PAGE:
Monday, April 23, 2012

Favorite Thing - Soil Blocks

I'm glad to say that my love/hate relationship with soil blocks has now grown into being one of just love.  (Exciting, I know.)  I think the "hate" part of it was the result of having to source and combine the ingredients to create the soil block mix each year.  One benefit of living in Vermont is that many of local garden centers carry Vermont Compost Company's Fort Vee potting mix, which is designed for soil blocks.  Having used it now for the past couple of months, I have to say that I'm a HUGE fan.  Hopefully I'll never have to go back to making my own mix ever again.

This year, I decided to buy a 1 1/2 inch soil blocker to accompany my 2 inch and 3/4 inch mini blockers.  I start most of my melons, cucumbers, squash, tomatoes, peppers and larger brassicas like broccoli, cabbage and cauliflower each year using the 2 inch blocker.  However, this size block is a generally too large for greens like spinach and lettuce and most Asian greens like bok choy, tatsoi, mizuna, choy sum, etc.  The 1 1/2 inch blocks are good for onions and beets as well.  If you're on a tight gardening budget, I'd recommend getting the 2 inch blocker to start, but now that I have both, I couldn't imagine doing without either.  Admittedly, I haven't found much use for the 3/4 inch mini blocker and doubt that I ever will.

I generally sow 2 to 3 seeds per block and then thin the seedlings down to 1 (with the exception of scallions, which I don't thin, and large seeds, which I sow 1 or 2 per block).  Most of the time, I get pretty good germination rates this way. 

For tomatoes and peppers, I generally pot-up to a 3 or 4 inch pot once they've outgrown their blocks and bury as much of the stem as I can.  I'd consider buying a 4 inch blocker but don't think it's really worth it.

Anyway, if you've never tried soil blocks, I hope you give them a try.  The blockers run about 25 to 30 dollars each but are well worth the investment in my opinion.


  1. Everything looks really good, Thomas.
    Have a wonderful week! ♥

  2. Your transplants look really pretty. Currently I am using the 4" blocks. I never really bought them but I got most of them with the strawberry transplants I bought a couple of months ago.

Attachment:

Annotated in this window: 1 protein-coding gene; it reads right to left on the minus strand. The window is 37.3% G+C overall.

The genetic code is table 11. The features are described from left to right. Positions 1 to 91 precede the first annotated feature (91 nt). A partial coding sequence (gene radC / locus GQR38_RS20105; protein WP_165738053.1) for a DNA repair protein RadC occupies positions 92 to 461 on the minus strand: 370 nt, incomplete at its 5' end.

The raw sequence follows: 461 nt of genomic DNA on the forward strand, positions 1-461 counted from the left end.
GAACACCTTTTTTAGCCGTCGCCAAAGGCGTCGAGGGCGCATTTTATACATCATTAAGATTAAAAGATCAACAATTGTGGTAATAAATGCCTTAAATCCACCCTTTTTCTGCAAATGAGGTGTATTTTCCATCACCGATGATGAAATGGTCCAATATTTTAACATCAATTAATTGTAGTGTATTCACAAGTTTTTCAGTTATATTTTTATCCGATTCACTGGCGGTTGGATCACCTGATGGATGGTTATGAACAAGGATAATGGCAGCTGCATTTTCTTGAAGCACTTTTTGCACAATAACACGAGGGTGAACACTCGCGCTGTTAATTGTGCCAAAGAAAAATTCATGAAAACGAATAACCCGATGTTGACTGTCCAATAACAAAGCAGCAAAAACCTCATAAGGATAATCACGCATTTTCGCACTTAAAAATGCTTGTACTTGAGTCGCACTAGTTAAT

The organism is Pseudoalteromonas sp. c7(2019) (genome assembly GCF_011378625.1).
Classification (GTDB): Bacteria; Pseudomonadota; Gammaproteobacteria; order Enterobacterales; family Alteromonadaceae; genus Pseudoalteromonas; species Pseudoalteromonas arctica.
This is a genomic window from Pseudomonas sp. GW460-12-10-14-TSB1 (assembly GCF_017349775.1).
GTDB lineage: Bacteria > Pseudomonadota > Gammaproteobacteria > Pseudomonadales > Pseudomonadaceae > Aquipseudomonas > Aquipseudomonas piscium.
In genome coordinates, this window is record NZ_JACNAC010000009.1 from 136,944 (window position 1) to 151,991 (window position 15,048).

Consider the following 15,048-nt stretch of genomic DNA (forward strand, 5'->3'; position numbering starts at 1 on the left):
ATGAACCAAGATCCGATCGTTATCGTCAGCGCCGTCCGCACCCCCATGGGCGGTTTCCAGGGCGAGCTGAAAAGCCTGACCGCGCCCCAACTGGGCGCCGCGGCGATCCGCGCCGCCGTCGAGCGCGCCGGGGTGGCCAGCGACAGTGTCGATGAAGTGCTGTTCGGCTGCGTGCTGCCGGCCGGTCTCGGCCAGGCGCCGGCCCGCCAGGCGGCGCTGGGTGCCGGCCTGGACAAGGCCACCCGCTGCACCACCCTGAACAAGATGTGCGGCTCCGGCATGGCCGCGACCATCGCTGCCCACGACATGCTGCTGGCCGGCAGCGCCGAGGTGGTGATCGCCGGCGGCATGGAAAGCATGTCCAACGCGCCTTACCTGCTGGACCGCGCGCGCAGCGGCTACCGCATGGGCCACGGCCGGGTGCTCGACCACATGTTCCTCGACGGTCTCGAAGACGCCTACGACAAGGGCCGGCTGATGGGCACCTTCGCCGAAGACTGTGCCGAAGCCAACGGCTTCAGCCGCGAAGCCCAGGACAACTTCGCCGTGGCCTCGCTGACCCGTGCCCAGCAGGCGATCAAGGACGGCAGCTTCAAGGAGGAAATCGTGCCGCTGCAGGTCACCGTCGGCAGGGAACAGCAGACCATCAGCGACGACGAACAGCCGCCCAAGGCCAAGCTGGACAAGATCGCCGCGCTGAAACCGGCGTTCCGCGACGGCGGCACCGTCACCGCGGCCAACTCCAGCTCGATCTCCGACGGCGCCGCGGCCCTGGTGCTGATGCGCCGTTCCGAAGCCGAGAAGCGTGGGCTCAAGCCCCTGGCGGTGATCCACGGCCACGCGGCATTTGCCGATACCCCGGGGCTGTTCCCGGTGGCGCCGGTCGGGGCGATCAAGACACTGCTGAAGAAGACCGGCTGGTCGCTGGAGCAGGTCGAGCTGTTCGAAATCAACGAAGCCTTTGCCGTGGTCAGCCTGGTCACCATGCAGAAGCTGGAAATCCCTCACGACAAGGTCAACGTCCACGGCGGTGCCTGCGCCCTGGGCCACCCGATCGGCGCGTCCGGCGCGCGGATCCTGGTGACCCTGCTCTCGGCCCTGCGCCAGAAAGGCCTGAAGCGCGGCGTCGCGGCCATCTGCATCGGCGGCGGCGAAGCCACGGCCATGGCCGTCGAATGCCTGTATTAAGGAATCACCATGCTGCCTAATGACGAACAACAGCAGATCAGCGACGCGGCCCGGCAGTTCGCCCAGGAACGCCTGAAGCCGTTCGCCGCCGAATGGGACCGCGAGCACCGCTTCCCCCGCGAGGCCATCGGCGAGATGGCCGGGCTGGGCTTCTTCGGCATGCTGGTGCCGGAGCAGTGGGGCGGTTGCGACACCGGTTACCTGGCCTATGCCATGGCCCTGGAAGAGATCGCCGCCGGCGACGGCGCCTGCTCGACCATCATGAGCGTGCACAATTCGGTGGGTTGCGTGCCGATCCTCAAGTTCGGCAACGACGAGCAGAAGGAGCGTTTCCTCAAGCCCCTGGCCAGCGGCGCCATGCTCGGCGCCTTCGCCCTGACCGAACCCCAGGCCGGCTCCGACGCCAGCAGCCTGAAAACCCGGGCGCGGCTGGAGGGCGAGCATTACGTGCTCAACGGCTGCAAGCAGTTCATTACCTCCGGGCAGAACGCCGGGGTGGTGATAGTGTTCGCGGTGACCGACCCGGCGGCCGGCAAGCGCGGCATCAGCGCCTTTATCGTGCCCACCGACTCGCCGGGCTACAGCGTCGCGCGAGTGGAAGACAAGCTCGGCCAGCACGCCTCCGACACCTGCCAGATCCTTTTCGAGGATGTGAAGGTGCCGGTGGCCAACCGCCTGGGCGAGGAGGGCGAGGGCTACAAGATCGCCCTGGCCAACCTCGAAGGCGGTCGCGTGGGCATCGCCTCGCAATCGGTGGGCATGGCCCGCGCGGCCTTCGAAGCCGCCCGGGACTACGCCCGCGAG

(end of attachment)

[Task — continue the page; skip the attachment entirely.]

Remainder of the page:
Now I can put off potting them into to bigger containers for longer. (This feeds my laziness greatly)

  3. I love that VCC potting mix too. I really have to work to get it here, but it grows things so well. I swear it is so much better than my own mix. Seedlings just pop up and take off. I also agree about the mini blocker. Seeds don't germinate well in it for me. So it isn't even good to use to pot up to the 2" one.

  4. OOohhh a shiny new soil block maker! I've been using my 2-inch soil block maker for 3-years now and wouldn't go back to little plastic cell block trays. I've never used any other size, so I don't know the difference.

    Your seedling look very happy and healthy.

  5. I have to try and use soil blocks - for now I'm just reusing old containers for seedlings.

  6. This is my first year using soil blocks, and while many have said they don't care for the 3/4" blocks, I've found them enormously helpful for simple things like lettuce and basil. I just transplanted 200 basil starts into blocks after having moved the beets, chard and other items out from the lights and into the cold frame. No way I could have kept 200 basil in the 1.5" blocks - no room under the lights!

  7. Where did you get that crisscross mesh tray liner? That would make a huge difference for compressed soil blocks.

  8. Those are such neat and tidy little soil blocks! Happy little seedlings too!

  9. I just started using soil blocks this year. I only used them on some things. There is a learning curve to using them. Next year I will try using them with my tomatoes and peppers. I was too much of a scardy cat this year!

  10. Looking cool there. My mini garden would pale in comparison to that. Isn't it amazing when all of them are bearing fruit at the same time?

  11. 1st year for me using the sb. Great stuff, just gotta watch to keep them from drying out.
    Why not 2inch pot for lettuce?


  12. That soil blocker looks like a neat tool. I don't really understand it - it makes shaped, stand alone soil to add seeds to, I guess?

    1. Advantages supposedly are healthier roots, (air pruning stops roots from twirling around). This helps them take off better when transplanted to garden.


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